January 23, 2012

New rules could boost New England renewable power

New England is decidedly short on coal mines and oil wells, but electricity grid watchers say a recent federal order could help the region finally unlock the power in the energy sources it does have.

A federal order issued last fall is intended to make it easier to construct transmission lines, costly and controversial projects that are notoriously tough to build.
More wires are badly needed in New England to connect customers to the region’s often remote sources of renewable power, which is needed because all six states have committed to using increasing amounts of renewable energy.

To date, the grid managers who plan transmission projects have focused almost exclusively on “reliability’’ — whether such projects would help keep power flowing when demand is high, such as on a stifling summer day.

But as part of the new FERC order, managers also must plan transmission that helps states meet policy goals, such as increasing renewable power use.

That’s a crucial step to actually getting renewable power generation built, said Seth Kaplan of the Conservation Law Foundation.

“This stuff is not easy,’’ he said. “We’re going to need the whole portfolio of these solutions.’’

On Monday, the Conservation Law Foundation, Americans for a Clean Energy Grid and the New England Clean Energy Council will host a meeting of energy experts and entrepreneurs to discuss the regulatory changes and the importance of expanding transmission.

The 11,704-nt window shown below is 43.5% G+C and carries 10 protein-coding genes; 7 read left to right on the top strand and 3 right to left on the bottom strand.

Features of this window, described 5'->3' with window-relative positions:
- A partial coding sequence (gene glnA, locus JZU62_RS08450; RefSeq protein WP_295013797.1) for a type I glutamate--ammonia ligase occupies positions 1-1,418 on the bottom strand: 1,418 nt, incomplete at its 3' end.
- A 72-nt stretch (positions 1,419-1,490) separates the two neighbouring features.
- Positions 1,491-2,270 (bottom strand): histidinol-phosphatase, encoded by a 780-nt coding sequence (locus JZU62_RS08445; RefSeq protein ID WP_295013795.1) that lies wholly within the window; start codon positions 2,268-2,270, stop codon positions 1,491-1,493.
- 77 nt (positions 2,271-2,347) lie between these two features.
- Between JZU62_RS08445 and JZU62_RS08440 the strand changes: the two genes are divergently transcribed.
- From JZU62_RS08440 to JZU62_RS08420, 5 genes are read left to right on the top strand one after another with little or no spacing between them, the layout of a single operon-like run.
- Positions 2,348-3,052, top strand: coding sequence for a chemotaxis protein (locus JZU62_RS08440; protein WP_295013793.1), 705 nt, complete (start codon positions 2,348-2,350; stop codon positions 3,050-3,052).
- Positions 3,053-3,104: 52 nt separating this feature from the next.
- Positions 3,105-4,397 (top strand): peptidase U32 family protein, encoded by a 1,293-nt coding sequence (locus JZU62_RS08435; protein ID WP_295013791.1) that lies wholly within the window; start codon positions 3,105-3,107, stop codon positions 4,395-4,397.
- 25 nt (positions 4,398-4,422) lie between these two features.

Massachusetts U.S. Rep. Edward Markey and FERC Commissioner Cheryl LaFleur are keynote speakers and environmentalist Bill McKibben is a panelist at the summit.

The New England states are among 32 nationwide that set at least voluntary goals to increase reliance on renewable energy sources, according to the U.S. Department of Energy.

New Hampshire, for instance, must obtain about 25 percent of its energy from renewable sources by 2025.

Massachusetts must get 15 percent of its power from renewable sources by 2020. And another Massachusetts law requires the state to make an 80 percent reduction in total emissions by 2050, compared with 1990 levels.

The requirements create a need for more renewable power, and wind is New England’s most abundant source of it.

A 2010 report done for grid manager ISO New England said the region’s land and ocean winds are plentiful enough to supply nearly a quarter of its power by the end of the decade, if those winds can be tapped.

But the region’s best winds are in some of its most isolated areas, such as off the coasts and in northern Maine. So potential wind farms there can’t reach population centers without miles of high-voltage transmission lines that will cost billions of dollars.


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